The last update for Martin Scorsese‘s highly anticipated film, The Irishman, based on an acclaimed novel ‘I Heard You Paint Houses,’ was that it had run into legal issues surrounding the distribution rights. Well, apparently those issues have been resolved, because we have an official production timeline and release date. The film will get a day and date release on the streaming service, Netflix, in 2019, followed by an awards qualifying run, which means limited theatrical release in, at minimum, NY and LA. The film is about the life of Eddie “The Irishman” Sheeran played by Robert De Niro, who was reportedly involved in the death of Jimmy Hoffa.
So why the wait until 2019? Well the reason there is so much buzz around this film is that Scorsese plans to shoot the whole thing, then utilize new technology to “de-age” De Niro so he can play the 30 year old hitman. We’ve seen an influx of this technology in recent Marvel films like Ant-Man and Captain America Civil War, but we haven’t seen anything to this degree, where it will span the entire film. It will be interesting to see what the final product looks like, given that there are still some kinks in that technology where we get some uncanny valley type visuals.
The film has a major cast, including Al Pacino as Hoffa, Joe Pesci as Russell Bufalino, Harvey Keitel as Angelo Bruno and Bobby Cannavale as Joe Gallo. The Irishman begins shooting this August, with a lengthy post production schedule to get the tech just right. It will be very interesting to see all these heavy hitters in the same film, but there is no denying that all of them have seen better days. Hopefully Scorsese and some meaty material can get them on their A game.
Here is the official synopsis for the book the film is based on via Amazon:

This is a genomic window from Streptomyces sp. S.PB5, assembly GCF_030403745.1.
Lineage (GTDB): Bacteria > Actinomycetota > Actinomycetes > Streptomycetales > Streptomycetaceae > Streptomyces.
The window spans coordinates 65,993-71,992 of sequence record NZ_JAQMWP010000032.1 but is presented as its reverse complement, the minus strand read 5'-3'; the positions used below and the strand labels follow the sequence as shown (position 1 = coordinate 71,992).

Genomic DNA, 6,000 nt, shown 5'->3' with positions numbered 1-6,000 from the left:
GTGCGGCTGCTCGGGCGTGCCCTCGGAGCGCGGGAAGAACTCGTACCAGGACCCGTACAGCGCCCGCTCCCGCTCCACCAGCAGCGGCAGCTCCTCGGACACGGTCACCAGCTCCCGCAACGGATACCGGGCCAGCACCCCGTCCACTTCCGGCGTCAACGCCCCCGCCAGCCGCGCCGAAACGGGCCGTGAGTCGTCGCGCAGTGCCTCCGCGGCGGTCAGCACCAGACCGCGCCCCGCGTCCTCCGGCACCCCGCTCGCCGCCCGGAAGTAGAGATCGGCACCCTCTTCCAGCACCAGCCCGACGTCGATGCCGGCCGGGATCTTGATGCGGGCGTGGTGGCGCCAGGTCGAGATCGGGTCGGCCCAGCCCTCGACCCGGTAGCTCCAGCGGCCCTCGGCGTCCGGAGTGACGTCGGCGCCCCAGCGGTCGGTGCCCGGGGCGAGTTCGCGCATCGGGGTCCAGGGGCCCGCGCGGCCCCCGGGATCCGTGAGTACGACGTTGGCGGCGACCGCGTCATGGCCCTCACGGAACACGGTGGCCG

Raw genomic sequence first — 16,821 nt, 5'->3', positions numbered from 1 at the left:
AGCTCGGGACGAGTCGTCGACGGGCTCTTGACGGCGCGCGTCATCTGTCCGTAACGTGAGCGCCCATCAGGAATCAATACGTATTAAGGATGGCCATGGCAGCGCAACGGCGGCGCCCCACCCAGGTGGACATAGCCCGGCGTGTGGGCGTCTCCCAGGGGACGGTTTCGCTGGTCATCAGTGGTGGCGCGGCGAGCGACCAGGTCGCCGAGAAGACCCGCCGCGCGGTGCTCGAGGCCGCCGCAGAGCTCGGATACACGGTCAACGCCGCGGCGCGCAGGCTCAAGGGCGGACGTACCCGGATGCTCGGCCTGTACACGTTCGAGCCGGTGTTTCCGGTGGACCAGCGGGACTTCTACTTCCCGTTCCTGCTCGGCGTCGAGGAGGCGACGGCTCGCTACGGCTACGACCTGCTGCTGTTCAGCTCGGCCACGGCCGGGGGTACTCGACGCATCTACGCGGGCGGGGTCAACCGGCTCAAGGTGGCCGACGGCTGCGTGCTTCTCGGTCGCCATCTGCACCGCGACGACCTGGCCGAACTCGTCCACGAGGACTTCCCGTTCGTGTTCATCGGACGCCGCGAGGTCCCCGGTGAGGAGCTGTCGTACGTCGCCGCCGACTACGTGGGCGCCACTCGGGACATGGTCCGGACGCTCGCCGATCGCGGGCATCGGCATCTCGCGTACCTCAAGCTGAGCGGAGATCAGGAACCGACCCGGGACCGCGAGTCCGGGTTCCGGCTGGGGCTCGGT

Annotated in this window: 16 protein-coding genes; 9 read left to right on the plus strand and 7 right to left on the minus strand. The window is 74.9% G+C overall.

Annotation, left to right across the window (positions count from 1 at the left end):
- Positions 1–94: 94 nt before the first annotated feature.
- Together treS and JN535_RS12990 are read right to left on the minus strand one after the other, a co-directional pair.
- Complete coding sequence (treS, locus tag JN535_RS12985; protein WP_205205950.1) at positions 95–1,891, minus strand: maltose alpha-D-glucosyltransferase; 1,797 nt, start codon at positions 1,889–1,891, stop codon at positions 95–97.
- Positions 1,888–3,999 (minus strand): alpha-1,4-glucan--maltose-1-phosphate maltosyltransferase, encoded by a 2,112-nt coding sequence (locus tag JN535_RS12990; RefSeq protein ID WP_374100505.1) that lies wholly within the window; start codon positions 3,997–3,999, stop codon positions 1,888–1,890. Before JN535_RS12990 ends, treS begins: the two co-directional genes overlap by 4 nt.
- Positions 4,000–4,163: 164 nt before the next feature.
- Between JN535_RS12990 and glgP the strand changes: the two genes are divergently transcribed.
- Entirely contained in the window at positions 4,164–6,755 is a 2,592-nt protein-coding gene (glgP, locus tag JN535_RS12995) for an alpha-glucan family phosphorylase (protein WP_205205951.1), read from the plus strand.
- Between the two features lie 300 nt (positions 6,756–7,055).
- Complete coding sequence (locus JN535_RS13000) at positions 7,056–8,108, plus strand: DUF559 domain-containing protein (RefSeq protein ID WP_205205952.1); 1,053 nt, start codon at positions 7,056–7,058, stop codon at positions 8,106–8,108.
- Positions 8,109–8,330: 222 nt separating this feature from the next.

The first words Jimmy Hoffa ever spoke to Frank “the Irishman” Sheeran were, “I heard you paint houses.” To paint a house is to kill a man. The paint is the blood that splatters on the walls and floors. In the course of nearly five years of recorded interviews Frank Sheeran confessed to Charles Brandt that he handled more than twenty-five hits for the mob, and for his friend Hoffa. Sheeran learned to kill in the U.S. Army, where he saw an astonishing 411 days of active combat duty in Italy during World War II. After returning home he became a hustler and hit man, working for legendary crime boss Russell Bufalino. Eventually he would rise to a position of such prominence that in a RICO suit then-U.S. Attorney Rudy Giuliani would name him as one of only two non-Italians on a list of 26 top mob figures. When Bufalino ordered Sheeran to kill Hoffa, he did the deed, knowing that if he had refused he would have been killed himself. Sheeran’s important and fascinating story includes new information on other famous murders including those of Joey Gallo and JFK, and provides rare insight to a chapter in American history. Charles Brandt has written a page-turner that has become a true crime classic.